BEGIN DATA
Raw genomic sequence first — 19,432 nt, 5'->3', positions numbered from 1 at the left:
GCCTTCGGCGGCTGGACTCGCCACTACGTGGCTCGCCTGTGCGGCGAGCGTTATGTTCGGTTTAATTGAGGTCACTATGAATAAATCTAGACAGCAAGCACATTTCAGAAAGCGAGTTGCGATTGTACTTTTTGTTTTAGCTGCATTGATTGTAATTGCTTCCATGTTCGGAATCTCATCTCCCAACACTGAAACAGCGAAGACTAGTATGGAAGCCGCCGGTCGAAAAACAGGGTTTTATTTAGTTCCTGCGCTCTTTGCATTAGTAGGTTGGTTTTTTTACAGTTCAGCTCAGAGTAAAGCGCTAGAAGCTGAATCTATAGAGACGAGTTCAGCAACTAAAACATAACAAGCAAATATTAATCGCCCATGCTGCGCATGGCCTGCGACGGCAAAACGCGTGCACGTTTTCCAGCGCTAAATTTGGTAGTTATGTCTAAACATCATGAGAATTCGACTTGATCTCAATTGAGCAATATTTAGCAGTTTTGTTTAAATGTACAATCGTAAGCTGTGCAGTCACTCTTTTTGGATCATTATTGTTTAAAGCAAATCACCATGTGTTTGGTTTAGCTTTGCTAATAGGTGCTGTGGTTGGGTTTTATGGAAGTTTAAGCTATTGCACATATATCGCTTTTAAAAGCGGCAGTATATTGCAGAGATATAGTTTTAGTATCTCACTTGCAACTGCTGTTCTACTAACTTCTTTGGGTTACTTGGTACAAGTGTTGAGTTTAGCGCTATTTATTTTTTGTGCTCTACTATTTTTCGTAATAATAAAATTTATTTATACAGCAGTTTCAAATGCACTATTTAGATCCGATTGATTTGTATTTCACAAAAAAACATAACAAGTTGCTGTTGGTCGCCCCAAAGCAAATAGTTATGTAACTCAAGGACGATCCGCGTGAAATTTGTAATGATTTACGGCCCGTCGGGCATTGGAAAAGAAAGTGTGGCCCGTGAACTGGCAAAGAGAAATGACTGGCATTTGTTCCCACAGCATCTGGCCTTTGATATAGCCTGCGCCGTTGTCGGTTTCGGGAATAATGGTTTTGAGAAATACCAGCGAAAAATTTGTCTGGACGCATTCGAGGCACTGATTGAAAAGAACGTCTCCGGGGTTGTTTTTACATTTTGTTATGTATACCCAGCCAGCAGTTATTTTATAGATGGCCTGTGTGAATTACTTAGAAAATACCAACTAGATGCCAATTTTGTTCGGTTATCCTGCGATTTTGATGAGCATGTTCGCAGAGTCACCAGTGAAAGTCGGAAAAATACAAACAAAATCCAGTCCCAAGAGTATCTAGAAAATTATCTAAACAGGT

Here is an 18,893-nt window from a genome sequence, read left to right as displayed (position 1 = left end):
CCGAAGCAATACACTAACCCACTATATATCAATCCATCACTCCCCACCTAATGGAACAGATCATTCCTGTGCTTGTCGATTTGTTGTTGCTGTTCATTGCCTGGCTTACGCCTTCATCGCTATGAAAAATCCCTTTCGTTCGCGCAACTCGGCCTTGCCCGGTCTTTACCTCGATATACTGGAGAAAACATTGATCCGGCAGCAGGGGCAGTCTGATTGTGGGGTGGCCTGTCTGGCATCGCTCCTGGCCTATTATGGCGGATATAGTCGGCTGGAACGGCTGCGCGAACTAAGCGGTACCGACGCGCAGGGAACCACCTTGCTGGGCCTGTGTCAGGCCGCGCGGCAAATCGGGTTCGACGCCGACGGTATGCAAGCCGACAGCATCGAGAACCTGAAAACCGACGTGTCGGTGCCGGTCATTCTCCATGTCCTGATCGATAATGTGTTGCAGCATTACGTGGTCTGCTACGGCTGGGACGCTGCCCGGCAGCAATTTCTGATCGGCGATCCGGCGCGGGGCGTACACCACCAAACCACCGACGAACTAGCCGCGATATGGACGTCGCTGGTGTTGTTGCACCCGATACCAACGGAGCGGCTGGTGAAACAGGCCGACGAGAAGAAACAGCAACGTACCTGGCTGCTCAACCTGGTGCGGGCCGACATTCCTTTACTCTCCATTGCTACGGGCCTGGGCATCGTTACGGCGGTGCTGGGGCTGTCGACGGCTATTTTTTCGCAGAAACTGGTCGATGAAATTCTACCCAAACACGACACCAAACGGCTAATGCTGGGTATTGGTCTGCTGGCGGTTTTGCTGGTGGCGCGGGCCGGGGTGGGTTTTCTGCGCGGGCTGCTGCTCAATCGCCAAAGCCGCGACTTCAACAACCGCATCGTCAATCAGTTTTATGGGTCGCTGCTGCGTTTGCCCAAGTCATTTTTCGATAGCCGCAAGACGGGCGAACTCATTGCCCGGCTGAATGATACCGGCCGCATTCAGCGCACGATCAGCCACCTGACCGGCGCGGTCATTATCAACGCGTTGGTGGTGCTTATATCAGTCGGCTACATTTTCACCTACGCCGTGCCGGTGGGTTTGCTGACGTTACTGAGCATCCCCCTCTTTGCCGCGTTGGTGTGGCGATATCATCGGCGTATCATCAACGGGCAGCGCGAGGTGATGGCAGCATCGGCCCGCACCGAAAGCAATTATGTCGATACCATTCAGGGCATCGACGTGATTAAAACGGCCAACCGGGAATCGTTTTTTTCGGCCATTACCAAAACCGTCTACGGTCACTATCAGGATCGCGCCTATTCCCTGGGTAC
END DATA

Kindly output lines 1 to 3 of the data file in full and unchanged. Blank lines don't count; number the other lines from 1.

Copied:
Raw genomic sequence first — 19,432 nt, 5'->3', positions numbered from 1 at the left:
GCCTTCGGCGGCTGGACTCGCCACTACGTGGCTCGCCTGTGCGGCGAGCGTTATGTTCGGTTTAATTGAGGTCACTATGAATAAATCTAGACAGCAAGCACATTTCAGAAAGCGAGTTGCGATTGTACTTTTTGTTTTAGCTGCATTGATTGTAATTGCTTCCATGTTCGGAATCTCATCTCCCAACACTGAAACAGCGAAGACTAGTATGGAAGCCGCCGGTCGAAAAACAGGGTTTTATTTAGTTCCTGCGCTCTTTGCATTAGTAGGTTGGTTTTTTTACAGTTCAGCTCAGAGTAAAGCGCTAGAAGCTGAATCTATAGAGACGAGTTCAGCAACTAAAACATAACAAGCAAATATTAATCGCCCATGCTGCGCATGGCCTGCGACGGCAAAACGCGTGCACGTTTTCCAGCGCTAAATTTGGTAGTTATGTCTAAACATCATGAGAATTCGACTTGATCTCAATTGAGCAATATTTAGCAGTTTTGTTTAAATGTACAATCGTAAGCTGTGCAGTCACTCTTTTTGGATCATTATTGTTTAAAGCAAATCACCATGTGTTTGGTTTAGCTTTGCTAATAGGTGCTGTGGTTGGGTTTTATGGAAGTTTAAGCTATTGCACATATATCGCTTTTAAAAGCGGCAGTATATTGCAGAGATATAGTTTTAGTATCTCACTTGCAACTGCTGTTCTACTAACTTCTTTGGGTTACTTGGTACAAGTGTTGAGTTTAGCGCTATTTATTTTTTGTGCTCTACTATTTTTCGTAATAATAAAATTTATTTATACAGCAGTTTCAAATGCACTATTTAGATCCGATTGATTTGTATTTCACAAAAAAACATAACAAGTTGCTGTTGGTCGCCCCAAAGCAAATAGTTATGTAACTCAAGGACGATCCGCGTGAAATTTGTAATGATTTACGGCCCGTCGGGCATTGGAAAAGAAAGTGTGGCCCGTGAACTGGCAAAGAGAAATGACTGGCATTTGTTCCCACAGCATCTGGCCTTTGATATAGCCTGCGCCGTTGTCGGTTTCGGGAATAATGGTTTTGAGAAATACCAGCGAAAAATTTGTCTGGACGCATTCGAGGCACTGATTGAAAAGAACGTCTCCGGGGTTGTTTTTACATTTTGTTATGTATACCCAGCCAGCAGTTATTTTATAGATGGCCTGTGTGAATTACTTAGAAAATACCAACTAGATGCCAATTTTGTTCGGTTATCCTGCGATTTTGATGAGCATGTTCGCAGAGTCACCAGTGAAAGTCGGAAAAATACAAACAAAATCCAGTCCCAAGAGTATCTAGAAAATTATCTAAACAGGT

Here is an 18,893-nt window from a genome sequence, read left to right as displayed (position 1 = left end):